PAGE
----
April 18, 2014 by Ysolda Teague

Longest crochet chain while running a marathon

Susie broke her own world record for making the longest crochet chain while running a marathon. She plans to undo all her hard work and re-crochet it into a blanket to donate to someone suffering from Alzheimer's. 

To help Susie raise money for Alzheimer's Research UK click here.

Crochet wrapped bus promotes Fargo

Street artist Olek crocheted a cosy for a double decker bus to promote the new mini series based on the movie Fargo.

The Spring 2014 Twist Collective was released last weekend. 

Mark your calendars — Brooklyn Tweed's Wool People 7 comes out on 22 April.

Amy Herzog announced her second annual Make Wear Love retreat with Clara Parkes. 

Colette released two patterns for knit fabrics this week: Mabel and Moneta.

You can read more about them here. We love the versions that members of the Curvy Collective have blogged about. Colette also released a new book on sewing with knits that I'm eager to take a look at. 

And I got home from Cambodia,  I've been slowly trying to recover from the long journey and time change. Fortunately the weather has made the reentry as easy as possible and knitting is something that can be done when you feel like a bit of a zombie! 

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April 17, 2014 by Ysolda Teague

The pattern will tell you the stitch pattern to use for your swatch (and if it doesn’t specify work your swatch in stockinette stitch). Even if you don’t need to work a stitch pattern to test for gauge it can be a good idea to knit a swatch in an unfamiliar stitch pattern to get used to it before working it over many repeats in a garment
— Little Red in the City

After swatching in pattern you may discover that your chosen yarn/ pattern pairing do not go together at all; the stitch definition may get lost; the colours may over power the lace; or the pattern that looked delightful as a chart might be a mess when knit up. On the other hand it may get you even more excited to cast on and start your project. 

How many stitches to cast on

Stitch dictionaries tend to include helpful information like 'cast on a multiple of 5 + 2.' This means that in order to follow the directions as given you should cast on any multiple of 5 stitches, plus 2 (7, 12, 17, 22...).

The additional stitches are used to create a balanced pattern. This number does not include any edge stitches and you will probably want to add 2 or 3 stitches of garter stitch at each side. So for a pattern with a multiple of 5 + 2 I might cast on 38 sts for my swatch and work 3 stitches in garter at each end.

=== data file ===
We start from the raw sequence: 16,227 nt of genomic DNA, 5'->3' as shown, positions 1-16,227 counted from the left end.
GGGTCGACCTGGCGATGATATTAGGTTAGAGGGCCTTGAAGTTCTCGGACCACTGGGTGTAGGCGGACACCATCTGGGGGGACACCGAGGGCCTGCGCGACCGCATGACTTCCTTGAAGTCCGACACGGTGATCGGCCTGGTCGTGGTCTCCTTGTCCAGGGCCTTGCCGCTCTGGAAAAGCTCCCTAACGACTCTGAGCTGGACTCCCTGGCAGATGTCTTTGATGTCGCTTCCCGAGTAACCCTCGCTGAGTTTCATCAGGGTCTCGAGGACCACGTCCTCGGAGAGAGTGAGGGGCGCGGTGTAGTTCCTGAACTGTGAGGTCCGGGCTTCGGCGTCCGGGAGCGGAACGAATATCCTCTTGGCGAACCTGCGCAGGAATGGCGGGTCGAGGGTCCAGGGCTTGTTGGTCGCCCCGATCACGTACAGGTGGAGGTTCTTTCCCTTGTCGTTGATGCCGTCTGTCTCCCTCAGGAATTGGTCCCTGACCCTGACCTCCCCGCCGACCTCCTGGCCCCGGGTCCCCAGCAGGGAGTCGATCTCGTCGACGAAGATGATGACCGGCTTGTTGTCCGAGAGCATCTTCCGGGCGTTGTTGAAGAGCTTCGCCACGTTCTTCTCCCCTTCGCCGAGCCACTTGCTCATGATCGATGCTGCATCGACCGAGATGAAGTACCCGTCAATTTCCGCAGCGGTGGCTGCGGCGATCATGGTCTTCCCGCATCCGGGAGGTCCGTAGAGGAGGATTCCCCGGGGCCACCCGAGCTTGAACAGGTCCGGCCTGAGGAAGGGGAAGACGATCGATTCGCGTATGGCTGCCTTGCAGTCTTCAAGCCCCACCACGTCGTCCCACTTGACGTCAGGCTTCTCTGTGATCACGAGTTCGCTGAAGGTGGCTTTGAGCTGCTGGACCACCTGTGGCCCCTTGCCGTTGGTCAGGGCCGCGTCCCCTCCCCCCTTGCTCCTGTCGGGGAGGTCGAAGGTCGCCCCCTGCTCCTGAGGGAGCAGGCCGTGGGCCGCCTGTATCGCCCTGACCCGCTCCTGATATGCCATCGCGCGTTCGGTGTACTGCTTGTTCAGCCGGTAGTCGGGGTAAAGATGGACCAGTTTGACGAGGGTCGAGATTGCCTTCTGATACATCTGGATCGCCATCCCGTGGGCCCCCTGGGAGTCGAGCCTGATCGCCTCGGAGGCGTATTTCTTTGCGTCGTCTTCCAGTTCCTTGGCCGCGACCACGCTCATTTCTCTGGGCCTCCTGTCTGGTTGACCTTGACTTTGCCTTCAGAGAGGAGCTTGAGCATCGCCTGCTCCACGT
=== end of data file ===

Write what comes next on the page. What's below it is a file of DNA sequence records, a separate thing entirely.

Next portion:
Extracting a stitch pattern from a project pattern

Patterns for shawls or sweaters often incorporate the instructions for a stitch pattern into the general directions. Look for the directions for a full repeat and carefully count the number of stitches in the repeat. If the pattern is worked flat or in a panel it may be obvious how many additional stitches are needed to work a balanced pattern, but it really doesn't matter if your swatch is symmetrical, so don't worry too much about this! For an example check out this post on extracting a swatching pattern from the Sherilyn shawl pattern. 

Swatching in the round

Often stitch patterns will have different directions for working flat vs in the round. Whether you're knitting flat or in the round can also affect gauge so it's important to work the swatch the way the majority of the project will be worked. The fact that you won't need to convert the stitch pattern directions is just a bonus!

Measure using pattern repeats

Once you've finished and blocked your swatches you'll need to measure them to ensure you've got the correct gauge. You may find that counting individual stitches or rows in stitch patterns more difficult to count, but since you can figure out how many stitches/rows are in a pattern repeat it can be faster to count pattern repeats. In the example below there are 4 rows per pattern repeat so 10 repeats x 4 row = 40 rows for 4 inches. 

Swatching in pattern — count pattern repeats Works for both stitches and rows

Measuring motif or cable width

Sometimes it's even easier than that and the motif or cable width is given, add some stitches to either side of the motif so your swatch is big enough to spread out and then measure the motif.

Swatching in pattern — measure motifs

You can find even more information on swatching on pages 18–29 of Little Red in the City.

technique thursday

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April 15, 2014 by Sarah